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Tinley Park dealership  settles EEOC complaint

RizzBuick-GMC-Cadillac Tinley Park has agreed pay $100000 three former employees who U.S. Equal Employment Opportunity Commissisay lawsuit were subjected hostile

Rizza Buick-GMC-Cadillac in Tinley Park has agreed to pay $100,000 to three former employees who the U.S. Equal Employment Opportunity Commission say in a lawsuit were subjected to a hostile work environment. | File photo

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Updated: July 28, 2014 6:17AM



A Tinley Park car dealership has agreed to pay $100,000 to settle a religious discrimination lawsuit filed in September by the U.S. Equal Employment Opportunity Commission.

The EEOC had alleged that three Arab Muslim employees of Rizza Buick-GMC-Cadillac were subjected to a hostile work environment. The employees filed complaints with the commission, alleging that managers used ethnic slurs against them and made mocking and insulting references to the Quran.

Some of the offensive comments were made in front of other managers, Rizza ownership and customers of the dealership, the EEOC said in its lawsuit, which was resolved via a consent decree signed by a federal judge this week.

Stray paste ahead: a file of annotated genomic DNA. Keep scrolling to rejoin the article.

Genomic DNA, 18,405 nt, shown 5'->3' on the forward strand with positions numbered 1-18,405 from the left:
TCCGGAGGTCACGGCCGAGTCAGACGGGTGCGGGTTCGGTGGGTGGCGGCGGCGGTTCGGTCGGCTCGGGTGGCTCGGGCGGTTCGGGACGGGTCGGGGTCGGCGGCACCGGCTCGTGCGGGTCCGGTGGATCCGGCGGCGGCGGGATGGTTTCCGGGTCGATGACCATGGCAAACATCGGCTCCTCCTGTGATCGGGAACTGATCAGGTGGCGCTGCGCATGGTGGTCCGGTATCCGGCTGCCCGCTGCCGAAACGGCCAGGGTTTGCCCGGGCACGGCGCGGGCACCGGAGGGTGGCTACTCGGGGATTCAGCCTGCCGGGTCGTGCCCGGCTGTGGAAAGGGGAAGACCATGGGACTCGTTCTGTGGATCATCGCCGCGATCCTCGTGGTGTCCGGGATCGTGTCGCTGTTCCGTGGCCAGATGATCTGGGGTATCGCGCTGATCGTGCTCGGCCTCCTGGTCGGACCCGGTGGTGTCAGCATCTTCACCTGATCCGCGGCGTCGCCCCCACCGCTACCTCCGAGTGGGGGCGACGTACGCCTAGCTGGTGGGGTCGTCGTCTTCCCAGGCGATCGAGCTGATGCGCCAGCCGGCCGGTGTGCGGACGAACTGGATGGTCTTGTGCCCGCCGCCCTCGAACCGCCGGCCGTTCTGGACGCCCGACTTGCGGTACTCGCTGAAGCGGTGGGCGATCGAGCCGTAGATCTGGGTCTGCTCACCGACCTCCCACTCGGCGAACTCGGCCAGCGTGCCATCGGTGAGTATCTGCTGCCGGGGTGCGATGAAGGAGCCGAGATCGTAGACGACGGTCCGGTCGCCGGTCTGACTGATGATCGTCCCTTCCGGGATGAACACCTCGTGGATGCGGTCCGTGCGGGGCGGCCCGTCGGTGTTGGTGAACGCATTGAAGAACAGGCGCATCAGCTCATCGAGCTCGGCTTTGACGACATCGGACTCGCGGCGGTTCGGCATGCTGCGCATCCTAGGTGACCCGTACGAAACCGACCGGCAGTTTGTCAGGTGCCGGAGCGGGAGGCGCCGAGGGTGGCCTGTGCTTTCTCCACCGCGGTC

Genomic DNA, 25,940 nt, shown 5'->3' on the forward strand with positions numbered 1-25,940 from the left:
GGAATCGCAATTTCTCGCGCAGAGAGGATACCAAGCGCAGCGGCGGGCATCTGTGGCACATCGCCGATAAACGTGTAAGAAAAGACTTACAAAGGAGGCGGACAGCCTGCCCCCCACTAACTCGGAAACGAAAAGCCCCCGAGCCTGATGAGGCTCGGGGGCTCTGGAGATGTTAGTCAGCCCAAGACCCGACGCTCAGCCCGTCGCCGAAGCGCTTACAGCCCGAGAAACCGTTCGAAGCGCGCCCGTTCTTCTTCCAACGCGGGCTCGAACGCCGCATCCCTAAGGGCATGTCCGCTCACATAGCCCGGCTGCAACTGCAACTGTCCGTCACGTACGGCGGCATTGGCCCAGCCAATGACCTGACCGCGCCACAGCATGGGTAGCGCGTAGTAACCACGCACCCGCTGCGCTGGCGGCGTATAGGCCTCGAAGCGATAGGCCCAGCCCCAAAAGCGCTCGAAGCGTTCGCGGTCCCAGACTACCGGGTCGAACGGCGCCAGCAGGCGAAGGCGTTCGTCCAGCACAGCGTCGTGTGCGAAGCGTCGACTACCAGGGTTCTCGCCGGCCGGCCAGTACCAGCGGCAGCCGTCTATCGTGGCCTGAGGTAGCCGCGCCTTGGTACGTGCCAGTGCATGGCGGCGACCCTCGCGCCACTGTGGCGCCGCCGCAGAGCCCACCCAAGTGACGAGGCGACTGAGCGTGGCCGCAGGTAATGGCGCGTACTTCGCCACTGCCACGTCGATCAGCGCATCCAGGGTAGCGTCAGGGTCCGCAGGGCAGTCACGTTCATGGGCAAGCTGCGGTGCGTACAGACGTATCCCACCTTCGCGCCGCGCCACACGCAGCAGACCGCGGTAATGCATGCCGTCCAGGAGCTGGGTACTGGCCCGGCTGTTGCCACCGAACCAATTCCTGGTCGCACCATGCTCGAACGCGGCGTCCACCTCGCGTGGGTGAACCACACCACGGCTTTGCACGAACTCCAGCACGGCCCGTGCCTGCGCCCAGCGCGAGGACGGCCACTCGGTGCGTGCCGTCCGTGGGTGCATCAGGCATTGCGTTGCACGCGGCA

The affected employees will share $100,000, and the Rizza dealership, 8425 W. 159th St., must take steps to ensure a change in its work environment, including providing training for all employees, submitting periodic reports to the EEOC about any complaints of ethnic or religious discrimination and posting a notice on the outcome of the lawsuit on its employee bulletin board for two years, the EEOC said.

It said the employees complained to supervisors about the harassment that began in January 2007, but the dealership didn’t act on those complaints.

The EEOC found “reasonable cause” in July 2012 that employees had been subjected to harassment and tried to resolve the matter with Rizza management, the federal agency said. It said that conciliation talks began at that time and continued to January of this year without a suitable settlement being reached.

Besides the EEOC, the employees were also represented by the Council on American-Islamic Relations.

The three employees were fired by the dealership prior to the filing of the EEOC lawsuit, according to Kevin Vodak, litigation director for the council.

A message left at the dealership Wednesday seeking comment was not returned.



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